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Art Thiel: In night full of randomness, Huskies keep course as Washington State sputters in snow

By Art Thiel For The Spokesman-Review

PULLMAN – With just about everything ahead of the game going in Washington State’s direction – 10-1 record, good health, home field, the best quarterback Mike Leach has had at WSU, a top-25 defense to go with the nation’s top passing attack that helped put up 69 points a week earlier – he had no counter for the Huskies.

They are North Division champions after the 28-15 triumph on Friday night in the snow globe of Martin Stadium because they do their stuff better under coach Chris Petersen than the Cougars do their stuff under Leach.

As it seems it shall always be. Forever and ever. Amen.

Yes, it was a tad closer than the four previous Apple Cups (award juice boxes and orange slices here). But that was largely a function of UW special teams screw-ups as opposed to the meat of the game.

When what Leach termed “bizarre conditions” descended upon the game – others who have witnessed a few more of the previous 110 games between the teams might term it just another Friday in November – he had no alternate gear. No chains to put on the offense. No gravel to throw under the defense.

As a result, a sixth consecutive win in the series happened for Washington, as does a match against Utah on Friday in Santa Clara, California, for the Pac-12 championship and a shot at the Rose Bowl.

“Things become kinda random, as far as where the ball goes,” Leach said of the conditions.

That’s mostly true. But randomness happens in every game, and coaches are paid big coin to have answers prepared.

The Cougars appeared to be catching on to a countermeasure. With 40 seconds left in the first half and trailing 14-0 with the ball at the UW 11-yard line, WSU crossed up the Huskies’ defense with a straight-ahead give to running back James Williams, who blew into the end zone unharmed. No pass in the flat, no fade to the corner, no shovel pass.

That was the first first-half touchdown against Washington in what seemed like since Drew Bledsoe was in diapers.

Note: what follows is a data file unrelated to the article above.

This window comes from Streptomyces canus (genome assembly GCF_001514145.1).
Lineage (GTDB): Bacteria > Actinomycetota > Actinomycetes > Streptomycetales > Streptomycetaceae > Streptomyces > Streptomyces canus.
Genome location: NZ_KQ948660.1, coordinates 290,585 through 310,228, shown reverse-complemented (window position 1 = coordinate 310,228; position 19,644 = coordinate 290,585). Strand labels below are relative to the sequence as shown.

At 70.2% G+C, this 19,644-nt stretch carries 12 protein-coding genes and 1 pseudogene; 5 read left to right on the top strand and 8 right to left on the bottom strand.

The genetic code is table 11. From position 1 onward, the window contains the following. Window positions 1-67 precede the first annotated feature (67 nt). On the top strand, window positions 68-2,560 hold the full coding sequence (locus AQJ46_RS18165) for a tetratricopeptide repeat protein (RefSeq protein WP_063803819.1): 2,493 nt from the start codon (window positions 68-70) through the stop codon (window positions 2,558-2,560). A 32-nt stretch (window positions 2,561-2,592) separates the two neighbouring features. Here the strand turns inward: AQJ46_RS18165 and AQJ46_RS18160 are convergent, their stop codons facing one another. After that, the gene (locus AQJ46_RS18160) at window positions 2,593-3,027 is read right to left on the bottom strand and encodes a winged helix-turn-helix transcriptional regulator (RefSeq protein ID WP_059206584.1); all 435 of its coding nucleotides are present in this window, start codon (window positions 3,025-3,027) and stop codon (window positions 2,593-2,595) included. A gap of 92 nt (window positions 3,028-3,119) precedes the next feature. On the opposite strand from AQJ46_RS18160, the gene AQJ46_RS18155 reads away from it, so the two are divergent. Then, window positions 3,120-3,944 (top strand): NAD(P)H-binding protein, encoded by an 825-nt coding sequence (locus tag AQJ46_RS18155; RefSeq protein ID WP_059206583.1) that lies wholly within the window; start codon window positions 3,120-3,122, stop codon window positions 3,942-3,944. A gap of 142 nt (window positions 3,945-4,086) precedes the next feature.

That’s about where original thinking ended. WSU managed a season-low 237 yards of offense when it mostly declined to run the ball despite QB Gardner Minshew struggling with slippery footing. The Cougars’ only scoring drives came from 49 and 23 yards, directly the result of UW miscues.

The Huskies could not have been more delighted to see an absence of craftiness.

“I mean, we know what type of offense we’re playing,” UW defensive coordinator Jimmy Lake said. “They do the same thing year in and year out. This is five years in a row now, and so it makes it real easy to game-plan.

“With the conditions, they can only do one thing. It handcuffs (them) a little bit. So it was definitely to our advantage. And we took advantage of it.”

Were you surprised they couldn’t adjust?

“It does surprise me,” Lake said. “But knowing what I read about the head football coach here, he does things a little different way. So hopefully he remains here a long time. That would be awesome.”

Shots, as they say, fired.

Lake’s back of the hand may have breached Petersen’s protocols about trash talk, but it was hard to argue with the accuracy. The Cougars have won four in a row over Oregon, three in a row over Stanford, and should have had two in a row over USC but for some controversial officiating in September’s loss to the Trojans at the Coliseum.

Asked whether conditions dictated a change in play calling, Leach said, “It’s tough to, because all of it was somewhat random. It kinda restricted things. It was hard for anybody to go way downfield.

“But they did ambush us with a couple of explosives.”

That they did. The result was the Huskies needed only 12 completions to achieve 229 yards passing, while the Cougars needed 26 to get 152. As always with Gaskin, they had a solution for all conditions and terrain – 170 yards in 27 carries. That gave him 550 for his four Apple Cups.

Leach did own up, with a standard response to a defeat.

I do think they blocked better than we did and tackled better than we did,” he said. “They won.”

The Huskies indeed won. It was the one thing that wasn’t random.

Art Thiel is co-founder of